Just when we thought nothing could boost gun sales more than an Obama presidency, mostly peaceful rioters began burning down police precincts and random businesses. Despite a steady stream of Leftist-biased “news” coverage, people have started waking up to the possibility of a mostly peaceful violent mob visiting a nearby neighborhood. Their reaction? Buy guns, lots of guns. Record levels of gun buying have created an ammunition shortage, one that does not appear to be ending anytime soon. The lack of ammunition has made training more difficult to do. Enter dry fire training.
Dry fire training is an important part of any firearms training routine. In November 2019 and June 2020, I wrote articles on the features of the Mantis Dry/Live Fire Training System (which you can read here and here). These articles detail the many training opportunities afforded by the Mantis X10 model. I continue to use that system every week for dry fire practice with my pistols. What has been missing is a complete system for the modern sporting rifle platform. That has all changed with the Mantis Blackbeard.
Every professional shooter I have talked to recommends dry fire practice. Every shooting instructor I have had has done the same. My own marksmanship has benefited greatly from dry fire practice. Movements we make before or while pulling the trigger affect accuracy. Accuracy requires a smooth and consistent trigger press while maintaining aligned sights on the target. The idea is simple, but the execution requires regular practice because this is a perishable skillset. Let enough time pass without training and those skills fade. Previously, my dry fire practice involved both pistols and a black rifle, but the latter dropped off because it was a pain to reset the trigger each time. The Blackbeard solves that problem.
The Blackbeard system is composed of two parts: the trigger resetting mechanism and the magazine battery pack. The trigger resetting mechanism looks like a charging handle glued to a bolt carrier group, and the battery pack closely resembles a 20 round magazine. Mantis says the battery pack will last 100,000 shots before needing a recharge. I can’t say if that’s true because I’ve never run one for 100,000 rounds straight, and it’s easy to throw on the USB charger every week or so. The battery has never been an issue.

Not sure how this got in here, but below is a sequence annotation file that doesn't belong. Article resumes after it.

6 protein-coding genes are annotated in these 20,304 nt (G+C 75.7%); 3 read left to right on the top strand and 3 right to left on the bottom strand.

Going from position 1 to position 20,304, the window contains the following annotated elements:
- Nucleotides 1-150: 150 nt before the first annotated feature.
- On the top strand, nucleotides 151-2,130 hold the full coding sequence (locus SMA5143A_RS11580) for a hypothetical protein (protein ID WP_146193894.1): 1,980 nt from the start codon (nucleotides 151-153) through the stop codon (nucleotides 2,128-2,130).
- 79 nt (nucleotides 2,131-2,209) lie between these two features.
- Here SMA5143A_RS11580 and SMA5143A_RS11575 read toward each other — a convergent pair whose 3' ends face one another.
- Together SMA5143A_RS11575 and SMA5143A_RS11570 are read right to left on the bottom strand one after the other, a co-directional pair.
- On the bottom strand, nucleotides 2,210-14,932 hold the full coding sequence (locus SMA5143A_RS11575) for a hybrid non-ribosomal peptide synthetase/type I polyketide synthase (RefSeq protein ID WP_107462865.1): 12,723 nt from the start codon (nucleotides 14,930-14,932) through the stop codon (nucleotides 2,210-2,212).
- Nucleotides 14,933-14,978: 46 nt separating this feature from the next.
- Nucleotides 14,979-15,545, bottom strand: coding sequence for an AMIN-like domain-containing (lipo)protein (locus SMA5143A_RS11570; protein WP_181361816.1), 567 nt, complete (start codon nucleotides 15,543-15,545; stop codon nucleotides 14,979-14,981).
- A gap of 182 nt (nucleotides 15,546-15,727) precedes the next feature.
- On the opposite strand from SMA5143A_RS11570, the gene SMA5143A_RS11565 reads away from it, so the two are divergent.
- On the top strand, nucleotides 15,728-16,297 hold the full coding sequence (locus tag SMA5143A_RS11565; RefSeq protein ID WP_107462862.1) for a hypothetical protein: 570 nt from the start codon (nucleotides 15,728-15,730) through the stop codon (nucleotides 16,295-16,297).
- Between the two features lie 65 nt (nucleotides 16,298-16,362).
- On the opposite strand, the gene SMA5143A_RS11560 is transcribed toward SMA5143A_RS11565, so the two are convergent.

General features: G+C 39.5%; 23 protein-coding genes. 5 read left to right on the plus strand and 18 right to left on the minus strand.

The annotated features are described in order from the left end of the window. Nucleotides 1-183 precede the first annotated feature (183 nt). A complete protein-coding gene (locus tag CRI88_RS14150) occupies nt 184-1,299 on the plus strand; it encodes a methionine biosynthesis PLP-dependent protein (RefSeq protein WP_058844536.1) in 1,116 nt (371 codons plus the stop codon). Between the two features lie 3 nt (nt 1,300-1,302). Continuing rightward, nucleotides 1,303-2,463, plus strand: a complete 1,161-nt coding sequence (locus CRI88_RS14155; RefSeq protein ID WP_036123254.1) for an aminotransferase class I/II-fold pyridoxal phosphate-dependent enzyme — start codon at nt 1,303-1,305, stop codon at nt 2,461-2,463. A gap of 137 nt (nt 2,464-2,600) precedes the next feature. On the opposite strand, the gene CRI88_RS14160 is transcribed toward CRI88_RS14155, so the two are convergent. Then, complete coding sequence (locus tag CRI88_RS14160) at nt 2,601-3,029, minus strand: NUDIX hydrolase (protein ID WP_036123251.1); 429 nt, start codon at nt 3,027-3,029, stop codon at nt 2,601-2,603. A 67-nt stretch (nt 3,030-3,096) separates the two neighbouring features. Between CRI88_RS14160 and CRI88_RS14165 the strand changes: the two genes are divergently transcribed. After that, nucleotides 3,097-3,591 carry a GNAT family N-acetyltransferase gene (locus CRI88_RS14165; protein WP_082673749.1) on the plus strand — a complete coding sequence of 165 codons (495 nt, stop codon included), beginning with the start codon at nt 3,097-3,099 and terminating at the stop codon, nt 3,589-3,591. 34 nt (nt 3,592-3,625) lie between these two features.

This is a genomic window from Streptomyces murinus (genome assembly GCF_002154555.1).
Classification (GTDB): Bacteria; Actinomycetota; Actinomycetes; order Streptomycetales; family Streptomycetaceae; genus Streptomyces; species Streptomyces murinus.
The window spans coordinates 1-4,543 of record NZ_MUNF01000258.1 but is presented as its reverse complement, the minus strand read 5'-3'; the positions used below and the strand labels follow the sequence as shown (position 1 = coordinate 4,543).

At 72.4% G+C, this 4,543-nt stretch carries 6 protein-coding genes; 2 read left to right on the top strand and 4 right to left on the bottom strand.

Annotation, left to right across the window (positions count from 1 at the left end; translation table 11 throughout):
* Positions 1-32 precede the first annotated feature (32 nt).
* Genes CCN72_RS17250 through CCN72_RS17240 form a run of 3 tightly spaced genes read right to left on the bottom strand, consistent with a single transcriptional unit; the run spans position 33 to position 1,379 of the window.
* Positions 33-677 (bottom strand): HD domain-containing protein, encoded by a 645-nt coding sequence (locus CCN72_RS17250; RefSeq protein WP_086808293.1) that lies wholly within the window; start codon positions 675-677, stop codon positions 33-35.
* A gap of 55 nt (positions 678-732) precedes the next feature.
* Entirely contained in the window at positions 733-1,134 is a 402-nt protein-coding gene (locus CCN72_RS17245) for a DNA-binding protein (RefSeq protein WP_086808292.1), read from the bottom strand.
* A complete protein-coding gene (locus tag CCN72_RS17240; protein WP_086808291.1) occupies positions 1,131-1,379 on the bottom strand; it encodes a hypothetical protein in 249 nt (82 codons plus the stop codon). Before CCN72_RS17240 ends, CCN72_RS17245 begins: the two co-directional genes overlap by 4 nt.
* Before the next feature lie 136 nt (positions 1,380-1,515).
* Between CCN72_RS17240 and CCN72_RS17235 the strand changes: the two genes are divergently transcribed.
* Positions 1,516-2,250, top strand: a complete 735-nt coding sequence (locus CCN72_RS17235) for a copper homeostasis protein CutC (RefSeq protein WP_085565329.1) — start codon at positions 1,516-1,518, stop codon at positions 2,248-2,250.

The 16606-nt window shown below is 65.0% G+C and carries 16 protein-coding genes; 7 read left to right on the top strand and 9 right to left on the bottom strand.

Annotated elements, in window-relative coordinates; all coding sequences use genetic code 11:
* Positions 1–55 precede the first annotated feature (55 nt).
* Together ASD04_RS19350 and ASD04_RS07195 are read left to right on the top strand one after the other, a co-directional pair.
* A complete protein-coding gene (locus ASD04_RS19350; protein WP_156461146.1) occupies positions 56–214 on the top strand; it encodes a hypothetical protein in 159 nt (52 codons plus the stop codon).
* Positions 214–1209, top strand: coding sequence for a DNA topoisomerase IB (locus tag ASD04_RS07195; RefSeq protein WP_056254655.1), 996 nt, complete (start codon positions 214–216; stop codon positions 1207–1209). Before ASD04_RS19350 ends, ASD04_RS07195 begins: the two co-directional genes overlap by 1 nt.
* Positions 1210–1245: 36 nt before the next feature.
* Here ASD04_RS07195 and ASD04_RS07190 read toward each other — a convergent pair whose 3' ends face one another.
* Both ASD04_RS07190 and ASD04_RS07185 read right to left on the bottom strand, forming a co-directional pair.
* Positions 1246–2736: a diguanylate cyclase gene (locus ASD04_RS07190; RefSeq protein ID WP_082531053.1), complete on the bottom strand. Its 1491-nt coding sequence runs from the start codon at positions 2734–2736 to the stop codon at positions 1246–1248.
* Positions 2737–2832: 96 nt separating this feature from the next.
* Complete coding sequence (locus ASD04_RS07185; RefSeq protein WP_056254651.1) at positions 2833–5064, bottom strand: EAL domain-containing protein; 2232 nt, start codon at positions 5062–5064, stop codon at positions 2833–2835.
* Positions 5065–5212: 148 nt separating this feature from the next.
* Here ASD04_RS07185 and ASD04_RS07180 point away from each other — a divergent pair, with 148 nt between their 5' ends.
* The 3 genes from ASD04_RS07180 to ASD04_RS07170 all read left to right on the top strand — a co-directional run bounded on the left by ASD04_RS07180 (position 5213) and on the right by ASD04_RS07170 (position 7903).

The absolute best thing about the Blackbeard is you use the trigger that is in your rifle without any modifications. You train with the same trigger pull, travel, and reset. The entire rifle is consistent with what you will be using with live fire. The weight of the system is just under 15 ounces (413 g). The weight of a standard bolt carrier group, charging handle, and loaded 20 round magazine is about 25 ounces (702 g). The weight difference is minimal relative to the overall weight of a modern sporting rifle with optics. This adds to the realism of the training.
To install the Blackbeard simply remove the bolt carrier group and charging handle and insert the trigger resetting mechanism in their place. Then insert the battery pack into the magazine well. That’s it. You are ready to train. Just as with all dry fire training, triple-check that the gun has no ammunition in it before starting a training session. When the trigger is pulled an electric motor makes a little noise as the trigger resets. The first time you hear this reset it sounds strange, but as soon as you realize you can keep pulling the trigger as fast as you want to the sound fades away. Mantis states that up to ten trigger pulls per second are possible and based on using the Blackbeard this seems about right. One drill I do is practice from a low ready position. Either on my own count or with some type of timer I mount the rifle and break a shot on a wall-mounted target. Another drill is to start from the port arms position and do the same drill. This is what I used to do before trying out the Blackbeard, but having to charge the rifle after every shot was annoying. The Blackbeard solves all of that. In addition, I can now produce a controlled pair in the same exercises – something not possible before the Blackbeard.
There are four models of the Blackbeard. The basic model resets the trigger as described above. Versions are also available with red, green, or infrared lasers. The laser fires through the barrel of the rifle as the trigger is pressed. The laser beam is adjustable for windage and elevation so it may be adjusted to where the optic is pointing. The laser-equipped version adds visual feedback to dry fire practice by showing where the shot would likely have hit. The point really isn’t that the bullet would have hit precisely where the laser appears, but that you are aiming at the selected target at the moment of the trigger press. Now the user can transition between targets while dry firing, which really enriches dry fire training sessions. Note that when using targets that are very close to the user it may not be possible to adjust the laser to the point of aim – the laser runs into the inside of the barrel due to the optic offset. A workaround for this is to have one target for point-of-aim of the optic and another just below it for point-of-impact of the laser. All four models are available for order from Mantis. Prices are $199 for the no laser model, $219 for the red laser, and $249 for the green or infrared model. Mantis is experiencing some shipping delays due to the COVID lockdown impact on the supply chain as of the time of this writing.